Directed by Stephen Gaghan
Written by Stephen Gaghan, Dan Gregor and Doug Mand
The current cinematic landscape consists of a increasingly difficult battle against streaming services that allow viewers to sit back and relax on their own coach to enjoy content. With that in mind, studios have largely abandoned innovation and chance taking in favor of Intellectual Property releases which their financial people tell them are more of a sure thing. What this amounts to is a complete lack of new and interesting content to see on the big screen. People can blame Marvel for doing this, but it really is the advent of in-home streaming that has built this trend, and with that not changing anytime soon, we get this, a completely unnecessary reboot of Dr. Dolittle, which was originally portrayed by Rex Harrison and then recreated by Eddie Murphy during the height of his popularity at the turn of the century. No one asked for this.
And yet, we get it in the dumping grounds of January. So while parents are catching up with the Oscar Buzz movies at the end of the year, they can send their children to this childish rehash in hopes of providing a laugh or two, and a chance to see talking animals on the big screen. Dr. John Dolittle (Robert Downey Jr.) is a sad sap in this iteration. Having lost his beloved Lily on an adventure, Dolittle shutters his animal retreat, cutting himself off from the world. But when the Queen of England calls on him for help, he finds himself immersed in yet another adventure, which takes him across the globe in search of the mythic Eden Tree and its healing fruit. With the help of his band of animal sidekicks, with which only he can communicate, Dolittle rediscovers his life motivation on this grand adventure.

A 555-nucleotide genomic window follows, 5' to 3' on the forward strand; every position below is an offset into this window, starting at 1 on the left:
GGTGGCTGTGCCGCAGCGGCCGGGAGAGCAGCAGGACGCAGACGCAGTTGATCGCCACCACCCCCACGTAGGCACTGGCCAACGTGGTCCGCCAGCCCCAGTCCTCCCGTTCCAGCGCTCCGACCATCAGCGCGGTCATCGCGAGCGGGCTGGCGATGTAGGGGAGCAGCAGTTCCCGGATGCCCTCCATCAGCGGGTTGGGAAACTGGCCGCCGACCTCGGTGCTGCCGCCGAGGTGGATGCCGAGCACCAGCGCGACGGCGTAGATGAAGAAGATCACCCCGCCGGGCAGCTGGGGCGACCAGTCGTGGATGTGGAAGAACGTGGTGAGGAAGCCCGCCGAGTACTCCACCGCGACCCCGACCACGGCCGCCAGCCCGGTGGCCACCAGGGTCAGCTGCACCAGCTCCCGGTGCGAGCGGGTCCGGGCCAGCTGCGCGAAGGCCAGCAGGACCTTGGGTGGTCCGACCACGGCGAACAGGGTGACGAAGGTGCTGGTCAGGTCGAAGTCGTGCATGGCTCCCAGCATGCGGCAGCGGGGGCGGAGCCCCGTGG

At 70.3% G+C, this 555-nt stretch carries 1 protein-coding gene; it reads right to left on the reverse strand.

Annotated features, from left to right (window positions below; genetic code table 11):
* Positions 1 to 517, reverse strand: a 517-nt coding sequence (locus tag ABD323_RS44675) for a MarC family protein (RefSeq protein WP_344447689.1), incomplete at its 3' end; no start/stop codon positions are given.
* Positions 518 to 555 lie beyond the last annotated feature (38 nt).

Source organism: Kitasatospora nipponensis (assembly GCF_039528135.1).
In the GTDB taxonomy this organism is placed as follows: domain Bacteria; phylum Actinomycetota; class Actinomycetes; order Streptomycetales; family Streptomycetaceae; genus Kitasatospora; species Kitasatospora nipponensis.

While this seems a curious choice to bring back to the big screen, I certainly can understand the studio’s motivation. I cannot, however, understand Robert Downey Jr.’s motivation in this role (except maybe as a favor to his wife, who is a producer on the film), because RDJ is doing something completely curious here. I’m not quite sure whether he is phoning this performance in, or just trying something so weird and wild that if felt that way. He plays Dolittle so aloof, and with a strange whisper of a voice that in the beginning I genuinely wondered whether he was being dubbed. For such an iconic character, I was solemnly disappointed to not get the charisma which has made Downey a star in the second act of his career. The performances across the board just largely do not work, including the two child performances who, presumably, were just directed to smile in delight at almost everything that is happening around them.
But perhaps the most egregious error this movie makes is being really boring. The film, in its opening moments in summarizing the demise of Lily Dolittle, presents a completely delightful, beautiful and fun animated sequence which is full of Lily and John’s interesting animal adventures. This is what this movie should be. Fun, adventurous, even animated! Truly a remarkable and purely enjoyable sequence, I would have loved to have seen this movie. But instead, we get the afterward, which is a sad, boring redemption story which opens on a mopey, shy and completely uninteresting Dr. John Dolittle, living a recluse life with his animals in his lush, but now overgrown estate. It’s a bitter entry to the character which has so much more potential. I am not sure why this choice was made, but its tedium is almost highlighted by the verve and joy of the animated sequence directly preceding it. Seeing that wonderful potential really makes the rest of the film a drag to sit through. Give us the animated Dolittle!
As far as starts to a new cinematic year goes, this is a really bad start. Usually after the high of an awards season rush of great movies (and 2019 was a GREAT awards season rush), along with the combination of the January/February studio dumping grounds for bad films, it’s hard to find a great or even good film to latch onto early in the year, so from that perspective, Dolittle is not a surprise. But that does not mean that it can’t also be a disappointment. Studios like to force these IPs onto us whether we want them or not, and while we didn’t need a new Dolittle movie, there is enough there to make a good movie of it, so it’s that much more disappointing when that is not delivered. Endlessly frustrating, however, when they tease what seems like a remarkably fun and interesting movie only to use it as a exposition sequence to set up the rest of their extremely boring movie.
Guys, I made it to the end of the review and didn’t make a single joke about this movie doing very little! Dangit, I ruined it.